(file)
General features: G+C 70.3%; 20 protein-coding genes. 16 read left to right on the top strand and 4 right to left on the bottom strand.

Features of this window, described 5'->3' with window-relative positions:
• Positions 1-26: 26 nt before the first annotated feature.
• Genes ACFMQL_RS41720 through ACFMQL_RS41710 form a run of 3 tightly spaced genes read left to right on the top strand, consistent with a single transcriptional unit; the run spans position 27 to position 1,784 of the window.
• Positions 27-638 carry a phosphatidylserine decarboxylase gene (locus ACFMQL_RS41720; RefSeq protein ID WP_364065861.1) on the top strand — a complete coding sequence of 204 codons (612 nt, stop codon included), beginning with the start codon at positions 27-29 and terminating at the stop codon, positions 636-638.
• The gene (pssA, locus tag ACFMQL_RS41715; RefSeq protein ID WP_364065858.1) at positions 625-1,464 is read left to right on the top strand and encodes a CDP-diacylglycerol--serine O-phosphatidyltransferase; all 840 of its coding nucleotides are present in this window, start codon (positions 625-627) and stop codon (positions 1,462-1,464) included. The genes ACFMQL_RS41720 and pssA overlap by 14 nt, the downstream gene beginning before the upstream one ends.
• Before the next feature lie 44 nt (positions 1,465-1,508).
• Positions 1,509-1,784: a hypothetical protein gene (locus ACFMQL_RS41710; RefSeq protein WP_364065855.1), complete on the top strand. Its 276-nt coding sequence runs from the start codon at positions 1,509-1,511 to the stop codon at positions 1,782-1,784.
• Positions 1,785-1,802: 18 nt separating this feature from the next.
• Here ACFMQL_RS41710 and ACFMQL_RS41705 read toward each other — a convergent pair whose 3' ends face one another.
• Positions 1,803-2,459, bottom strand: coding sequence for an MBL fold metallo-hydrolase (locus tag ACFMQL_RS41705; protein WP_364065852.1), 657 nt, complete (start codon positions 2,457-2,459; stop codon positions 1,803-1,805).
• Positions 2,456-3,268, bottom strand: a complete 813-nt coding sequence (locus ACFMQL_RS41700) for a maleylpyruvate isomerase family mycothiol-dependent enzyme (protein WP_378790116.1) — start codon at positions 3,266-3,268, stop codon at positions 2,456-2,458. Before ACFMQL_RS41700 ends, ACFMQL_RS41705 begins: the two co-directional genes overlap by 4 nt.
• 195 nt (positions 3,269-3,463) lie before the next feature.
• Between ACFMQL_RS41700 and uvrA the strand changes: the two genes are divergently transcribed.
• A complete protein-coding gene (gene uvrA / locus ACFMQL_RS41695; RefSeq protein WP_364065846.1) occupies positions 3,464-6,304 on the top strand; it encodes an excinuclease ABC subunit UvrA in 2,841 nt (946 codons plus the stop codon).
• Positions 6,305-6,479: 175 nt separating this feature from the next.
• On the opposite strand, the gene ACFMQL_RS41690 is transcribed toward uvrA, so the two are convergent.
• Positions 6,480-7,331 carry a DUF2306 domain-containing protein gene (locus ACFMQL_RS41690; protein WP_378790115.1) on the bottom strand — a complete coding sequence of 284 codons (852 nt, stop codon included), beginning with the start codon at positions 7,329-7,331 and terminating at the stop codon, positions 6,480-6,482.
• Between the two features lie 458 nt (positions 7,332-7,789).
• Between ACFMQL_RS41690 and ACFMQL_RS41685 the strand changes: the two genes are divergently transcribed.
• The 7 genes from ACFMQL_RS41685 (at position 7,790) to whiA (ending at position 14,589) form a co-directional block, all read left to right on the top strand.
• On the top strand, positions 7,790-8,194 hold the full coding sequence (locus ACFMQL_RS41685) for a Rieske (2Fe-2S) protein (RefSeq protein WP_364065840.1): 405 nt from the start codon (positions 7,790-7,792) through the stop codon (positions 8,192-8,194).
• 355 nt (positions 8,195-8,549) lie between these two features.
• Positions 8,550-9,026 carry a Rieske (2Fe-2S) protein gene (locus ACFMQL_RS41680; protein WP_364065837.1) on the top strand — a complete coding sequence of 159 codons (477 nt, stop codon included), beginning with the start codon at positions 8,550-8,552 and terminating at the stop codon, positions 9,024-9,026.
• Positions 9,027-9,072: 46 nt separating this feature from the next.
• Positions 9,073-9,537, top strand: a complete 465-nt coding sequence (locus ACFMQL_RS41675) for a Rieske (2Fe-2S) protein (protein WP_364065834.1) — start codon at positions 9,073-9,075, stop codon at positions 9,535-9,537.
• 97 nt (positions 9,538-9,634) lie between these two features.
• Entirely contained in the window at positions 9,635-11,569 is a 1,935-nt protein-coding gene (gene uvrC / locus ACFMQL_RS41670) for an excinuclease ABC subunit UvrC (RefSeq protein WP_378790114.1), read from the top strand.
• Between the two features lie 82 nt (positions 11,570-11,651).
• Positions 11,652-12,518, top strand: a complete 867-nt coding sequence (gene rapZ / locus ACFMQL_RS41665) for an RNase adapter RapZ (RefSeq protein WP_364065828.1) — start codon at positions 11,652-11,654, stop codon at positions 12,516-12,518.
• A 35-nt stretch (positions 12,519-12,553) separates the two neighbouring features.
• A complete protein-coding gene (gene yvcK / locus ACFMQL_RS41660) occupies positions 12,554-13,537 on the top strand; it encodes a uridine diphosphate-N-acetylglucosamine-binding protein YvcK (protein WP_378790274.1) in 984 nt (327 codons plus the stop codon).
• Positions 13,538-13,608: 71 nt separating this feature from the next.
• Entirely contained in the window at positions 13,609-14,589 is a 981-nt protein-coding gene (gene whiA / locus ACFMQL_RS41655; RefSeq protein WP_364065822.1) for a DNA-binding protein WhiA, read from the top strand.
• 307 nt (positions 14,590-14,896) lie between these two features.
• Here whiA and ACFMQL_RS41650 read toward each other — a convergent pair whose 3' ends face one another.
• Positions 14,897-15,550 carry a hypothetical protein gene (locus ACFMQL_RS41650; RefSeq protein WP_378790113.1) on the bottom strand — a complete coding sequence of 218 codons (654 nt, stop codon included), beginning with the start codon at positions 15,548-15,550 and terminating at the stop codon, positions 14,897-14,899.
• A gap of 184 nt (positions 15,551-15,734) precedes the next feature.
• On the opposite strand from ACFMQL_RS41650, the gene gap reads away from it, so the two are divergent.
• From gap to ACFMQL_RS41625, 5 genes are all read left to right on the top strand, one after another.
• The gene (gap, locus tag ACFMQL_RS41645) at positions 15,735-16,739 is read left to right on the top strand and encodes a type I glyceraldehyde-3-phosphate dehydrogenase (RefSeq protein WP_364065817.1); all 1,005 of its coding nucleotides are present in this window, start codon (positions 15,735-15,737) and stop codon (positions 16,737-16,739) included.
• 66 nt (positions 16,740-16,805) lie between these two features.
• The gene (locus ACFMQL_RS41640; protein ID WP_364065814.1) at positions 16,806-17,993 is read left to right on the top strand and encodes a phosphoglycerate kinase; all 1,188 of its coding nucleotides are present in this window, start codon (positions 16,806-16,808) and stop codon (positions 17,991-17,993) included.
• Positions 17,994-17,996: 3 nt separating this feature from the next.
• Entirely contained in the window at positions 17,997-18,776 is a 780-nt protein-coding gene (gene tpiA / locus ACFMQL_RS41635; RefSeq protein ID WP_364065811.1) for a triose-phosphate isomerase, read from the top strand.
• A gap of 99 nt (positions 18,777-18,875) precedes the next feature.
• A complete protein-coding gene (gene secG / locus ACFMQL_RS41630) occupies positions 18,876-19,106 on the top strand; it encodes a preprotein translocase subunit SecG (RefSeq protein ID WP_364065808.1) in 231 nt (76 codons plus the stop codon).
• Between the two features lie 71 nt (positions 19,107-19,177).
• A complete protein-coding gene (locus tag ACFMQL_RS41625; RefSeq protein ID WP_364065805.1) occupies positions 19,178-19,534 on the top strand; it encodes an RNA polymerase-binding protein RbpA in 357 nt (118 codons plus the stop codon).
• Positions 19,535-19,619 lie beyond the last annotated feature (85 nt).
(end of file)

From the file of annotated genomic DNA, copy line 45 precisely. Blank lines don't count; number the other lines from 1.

• Entirely contained in the window at positions 17,997-18,776 is a 780-nt protein-coding gene (gene tpiA / locus ACFMQL_RS41635; RefSeq protein ID WP_364065811.1) for a triose-phosphate isomerase, read from the top strand.